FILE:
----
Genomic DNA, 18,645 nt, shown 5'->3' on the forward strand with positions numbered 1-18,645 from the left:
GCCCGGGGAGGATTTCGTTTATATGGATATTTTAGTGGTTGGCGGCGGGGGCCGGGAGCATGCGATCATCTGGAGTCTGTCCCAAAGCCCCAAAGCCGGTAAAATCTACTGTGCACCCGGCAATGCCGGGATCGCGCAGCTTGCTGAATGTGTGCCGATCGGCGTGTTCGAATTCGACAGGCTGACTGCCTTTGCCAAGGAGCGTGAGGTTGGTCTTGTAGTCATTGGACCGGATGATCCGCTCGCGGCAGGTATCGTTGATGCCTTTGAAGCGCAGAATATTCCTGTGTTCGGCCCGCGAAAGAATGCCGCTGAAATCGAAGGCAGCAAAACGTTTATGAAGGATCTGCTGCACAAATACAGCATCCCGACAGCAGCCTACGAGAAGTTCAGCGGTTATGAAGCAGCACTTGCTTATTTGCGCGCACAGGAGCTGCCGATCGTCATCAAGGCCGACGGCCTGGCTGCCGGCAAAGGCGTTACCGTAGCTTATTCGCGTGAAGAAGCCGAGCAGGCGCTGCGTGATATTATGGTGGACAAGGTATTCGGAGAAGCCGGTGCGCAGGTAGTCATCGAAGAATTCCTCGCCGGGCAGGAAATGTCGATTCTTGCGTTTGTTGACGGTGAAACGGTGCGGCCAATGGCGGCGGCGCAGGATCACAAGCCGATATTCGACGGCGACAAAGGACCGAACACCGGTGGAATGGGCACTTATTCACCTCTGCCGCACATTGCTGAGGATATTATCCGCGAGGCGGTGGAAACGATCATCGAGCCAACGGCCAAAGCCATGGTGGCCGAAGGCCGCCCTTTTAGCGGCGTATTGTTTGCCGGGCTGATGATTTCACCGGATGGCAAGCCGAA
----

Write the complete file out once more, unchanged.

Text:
Genomic DNA, 18,645 nt, shown 5'->3' on the forward strand with positions numbered 1-18,645 from the left:
GCCCGGGGAGGATTTCGTTTATATGGATATTTTAGTGGTTGGCGGCGGGGGCCGGGAGCATGCGATCATCTGGAGTCTGTCCCAAAGCCCCAAAGCCGGTAAAATCTACTGTGCACCCGGCAATGCCGGGATCGCGCAGCTTGCTGAATGTGTGCCGATCGGCGTGTTCGAATTCGACAGGCTGACTGCCTTTGCCAAGGAGCGTGAGGTTGGTCTTGTAGTCATTGGACCGGATGATCCGCTCGCGGCAGGTATCGTTGATGCCTTTGAAGCGCAGAATATTCCTGTGTTCGGCCCGCGAAAGAATGCCGCTGAAATCGAAGGCAGCAAAACGTTTATGAAGGATCTGCTGCACAAATACAGCATCCCGACAGCAGCCTACGAGAAGTTCAGCGGTTATGAAGCAGCACTTGCTTATTTGCGCGCACAGGAGCTGCCGATCGTCATCAAGGCCGACGGCCTGGCTGCCGGCAAAGGCGTTACCGTAGCTTATTCGCGTGAAGAAGCCGAGCAGGCGCTGCGTGATATTATGGTGGACAAGGTATTCGGAGAAGCCGGTGCGCAGGTAGTCATCGAAGAATTCCTCGCCGGGCAGGAAATGTCGATTCTTGCGTTTGTTGACGGTGAAACGGTGCGGCCAATGGCGGCGGCGCAGGATCACAAGCCGATATTCGACGGCGACAAAGGACCGAACACCGGTGGAATGGGCACTTATTCACCTCTGCCGCACATTGCTGAGGATATTATCCGCGAGGCGGTGGAAACGATCATCGAGCCAACGGCCAAAGCCATGGTGGCCGAAGGCCGCCCTTTTAGCGGCGTATTGTTTGCCGGGCTGATGATTTCACCGGATGGCAAGCCGAA